In a Volatile Adversarial World, the Status of America’s Military Force and Military Manufacturing Readiness: Concerns?

Very fortunately, and a blessing for us all, we live within a free and sovereign land.  A great nation. But one, today, which exists in a world of political and literal turmoil.  And one which seems to be more unsettled and potentially more aggressive with each day that passes.  Aside from our own philosophical/political difficulties and concerns right here at home, particularly within these past three years, nations who might challenge us or our allies militarily seem to be either increasing or hardening in their verbal provocations (North Korea comes to mind). Given the uneasiness that seems to be building out there beyond our nation (gone is the relative past safety afforded by two huge oceans), it seems reasonable to access our own military readiness should we, or our allies, be challenged (Taiwan comes to mind), not to mention the recent threat that China may well establish a military training site within fellow traveler, Communist Cuba. An undesirable move by China, which would certainly pose a potential direct challenge to our nation, from a proximity never before anticipated.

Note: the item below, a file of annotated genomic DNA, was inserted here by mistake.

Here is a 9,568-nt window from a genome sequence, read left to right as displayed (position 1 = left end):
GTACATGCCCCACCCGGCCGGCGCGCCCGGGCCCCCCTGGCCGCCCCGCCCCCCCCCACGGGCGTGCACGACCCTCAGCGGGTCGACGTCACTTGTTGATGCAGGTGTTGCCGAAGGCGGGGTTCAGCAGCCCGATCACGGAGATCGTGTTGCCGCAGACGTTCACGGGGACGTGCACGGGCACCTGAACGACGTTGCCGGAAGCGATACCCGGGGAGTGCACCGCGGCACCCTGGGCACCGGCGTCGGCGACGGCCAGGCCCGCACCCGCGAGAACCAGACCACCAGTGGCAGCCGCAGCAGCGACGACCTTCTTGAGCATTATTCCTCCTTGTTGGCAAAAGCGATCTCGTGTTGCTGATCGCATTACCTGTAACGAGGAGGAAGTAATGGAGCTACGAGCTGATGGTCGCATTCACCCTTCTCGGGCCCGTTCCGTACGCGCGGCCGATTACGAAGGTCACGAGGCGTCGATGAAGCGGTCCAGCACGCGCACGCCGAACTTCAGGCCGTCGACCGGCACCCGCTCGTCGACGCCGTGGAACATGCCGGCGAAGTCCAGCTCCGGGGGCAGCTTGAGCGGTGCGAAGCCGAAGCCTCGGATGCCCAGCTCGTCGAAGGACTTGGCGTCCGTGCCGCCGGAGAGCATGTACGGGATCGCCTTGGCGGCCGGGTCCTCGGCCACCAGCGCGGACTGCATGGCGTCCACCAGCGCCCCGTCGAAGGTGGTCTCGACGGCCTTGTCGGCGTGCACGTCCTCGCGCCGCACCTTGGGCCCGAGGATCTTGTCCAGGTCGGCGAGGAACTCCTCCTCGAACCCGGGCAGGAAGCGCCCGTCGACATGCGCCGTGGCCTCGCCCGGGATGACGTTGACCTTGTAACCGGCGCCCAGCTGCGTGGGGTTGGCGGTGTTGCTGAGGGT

So then, from the standpoint of, first, our military munitions and armaments manufacturing capability, things have changed considerably in that arena. “Over the past 30-years, the U.S. defense industry has consolidated from 51 to 5 aerospace and prime defense contractors. This mismatch has led to multiyear delays for weapons and munitions deliveries to our forces and allies.” Be reminded that, over the last one-year-plus, our military weapons and munitions inventories have been drawn down considerably, due to the continuing multimillion-dollar demands for such to help defend Ukraine from the on-going Russian invasion. The only way to re-build and expand the necessary availability and prominence of our domestic military manufacturing capacity is through increased federal government (DoD)-funded orders.  Sadly, a magic wand won’t do it. Rather, considerable and sustained federal dollars are necessary to trigger expanded domestic manufacturing capability, moving rapidly from a ‘Just in Time’ supply status to the far more desirable ‘Just in Case’ reality (stockpiling).

Although we are not currently dealing with direct military conflict, the potential on the horizon is beyond obvious.  Meaning that this is the time to step up our industrial capability, not after we become involved directly or indirectly (Taiwan?) in some form of military conflict. Sadly, to date, there sems to be no such meaningful move forward in this regard, due to the lack of any apparent urgency, within either Congress or the administration, to add substantial federal monies to expand our military-industrial complex.  Short-sighted thinking for the uncertainties of our national security, to be sure.